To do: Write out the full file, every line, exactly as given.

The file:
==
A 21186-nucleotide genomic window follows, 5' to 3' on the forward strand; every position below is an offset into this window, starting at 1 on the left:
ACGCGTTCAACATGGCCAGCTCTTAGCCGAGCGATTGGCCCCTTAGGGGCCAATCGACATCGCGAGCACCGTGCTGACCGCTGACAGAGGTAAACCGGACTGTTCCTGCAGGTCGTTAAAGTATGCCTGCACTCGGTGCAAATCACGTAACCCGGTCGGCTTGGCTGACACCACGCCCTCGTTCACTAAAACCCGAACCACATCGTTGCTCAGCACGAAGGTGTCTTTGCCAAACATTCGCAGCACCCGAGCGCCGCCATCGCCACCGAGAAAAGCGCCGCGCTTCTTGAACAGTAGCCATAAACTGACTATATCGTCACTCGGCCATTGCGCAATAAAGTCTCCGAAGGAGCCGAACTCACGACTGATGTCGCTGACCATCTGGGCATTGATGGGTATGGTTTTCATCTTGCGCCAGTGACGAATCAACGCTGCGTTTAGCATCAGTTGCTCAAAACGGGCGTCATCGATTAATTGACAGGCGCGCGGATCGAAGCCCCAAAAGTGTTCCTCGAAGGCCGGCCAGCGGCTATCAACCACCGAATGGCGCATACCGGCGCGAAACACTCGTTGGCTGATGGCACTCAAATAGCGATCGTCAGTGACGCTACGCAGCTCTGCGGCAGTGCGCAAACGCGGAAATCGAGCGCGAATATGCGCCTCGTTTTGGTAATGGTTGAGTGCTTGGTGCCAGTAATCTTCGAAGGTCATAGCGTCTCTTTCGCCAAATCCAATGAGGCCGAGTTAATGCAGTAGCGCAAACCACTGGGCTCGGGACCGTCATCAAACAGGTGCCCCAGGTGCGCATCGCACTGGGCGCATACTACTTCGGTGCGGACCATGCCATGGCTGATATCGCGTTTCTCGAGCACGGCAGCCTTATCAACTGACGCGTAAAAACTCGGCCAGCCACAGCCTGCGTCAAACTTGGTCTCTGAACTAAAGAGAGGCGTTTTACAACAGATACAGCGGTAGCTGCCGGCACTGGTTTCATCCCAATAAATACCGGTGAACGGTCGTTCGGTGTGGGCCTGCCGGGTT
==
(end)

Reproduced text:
A 21186-nucleotide genomic window follows, 5' to 3' on the forward strand; every position below is an offset into this window, starting at 1 on the left:
ACGCGTTCAACATGGCCAGCTCTTAGCCGAGCGATTGGCCCCTTAGGGGCCAATCGACATCGCGAGCACCGTGCTGACCGCTGACAGAGGTAAACCGGACTGTTCCTGCAGGTCGTTAAAGTATGCCTGCACTCGGTGCAAATCACGTAACCCGGTCGGCTTGGCTGACACCACGCCCTCGTTCACTAAAACCCGAACCACATCGTTGCTCAGCACGAAGGTGTCTTTGCCAAACATTCGCAGCACCCGAGCGCCGCCATCGCCACCGAGAAAAGCGCCGCGCTTCTTGAACAGTAGCCATAAACTGACTATATCGTCACTCGGCCATTGCGCAATAAAGTCTCCGAAGGAGCCGAACTCACGACTGATGTCGCTGACCATCTGGGCATTGATGGGTATGGTTTTCATCTTGCGCCAGTGACGAATCAACGCTGCGTTTAGCATCAGTTGCTCAAAACGGGCGTCATCGATTAATTGACAGGCGCGCGGATCGAAGCCCCAAAAGTGTTCCTCGAAGGCCGGCCAGCGGCTATCAACCACCGAATGGCGCATACCGGCGCGAAACACTCGTTGGCTGATGGCACTCAAATAGCGATCGTCAGTGACGCTACGCAGCTCTGCGGCAGTGCGCAAACGCGGAAATCGAGCGCGAATATGCGCCTCGTTTTGGTAATGGTTGAGTGCTTGGTGCCAGTAATCTTCGAAGGTCATAGCGTCTCTTTCGCCAAATCCAATGAGGCCGAGTTAATGCAGTAGCGCAAACCACTGGGCTCGGGACCGTCATCAAACAGGTGCCCCAGGTGCGCATCGCACTGGGCGCATACTACTTCGGTGCGGACCATGCCATGGCTGATATCGCGTTTCTCGAGCACGGCAGCCTTATCAACTGACGCGTAAAAACTCGGCCAGCCACAGCCTGCGTCAAACTTGGTCTCTGAACTAAAGAGAGGCGTTTTACAACAGATACAGCGGTAGCTGCCGGCACTGGTTTCATCCCAATAAATACCGGTGAACGGTCGTTCGGTGTGGGCCTGCCGGGTT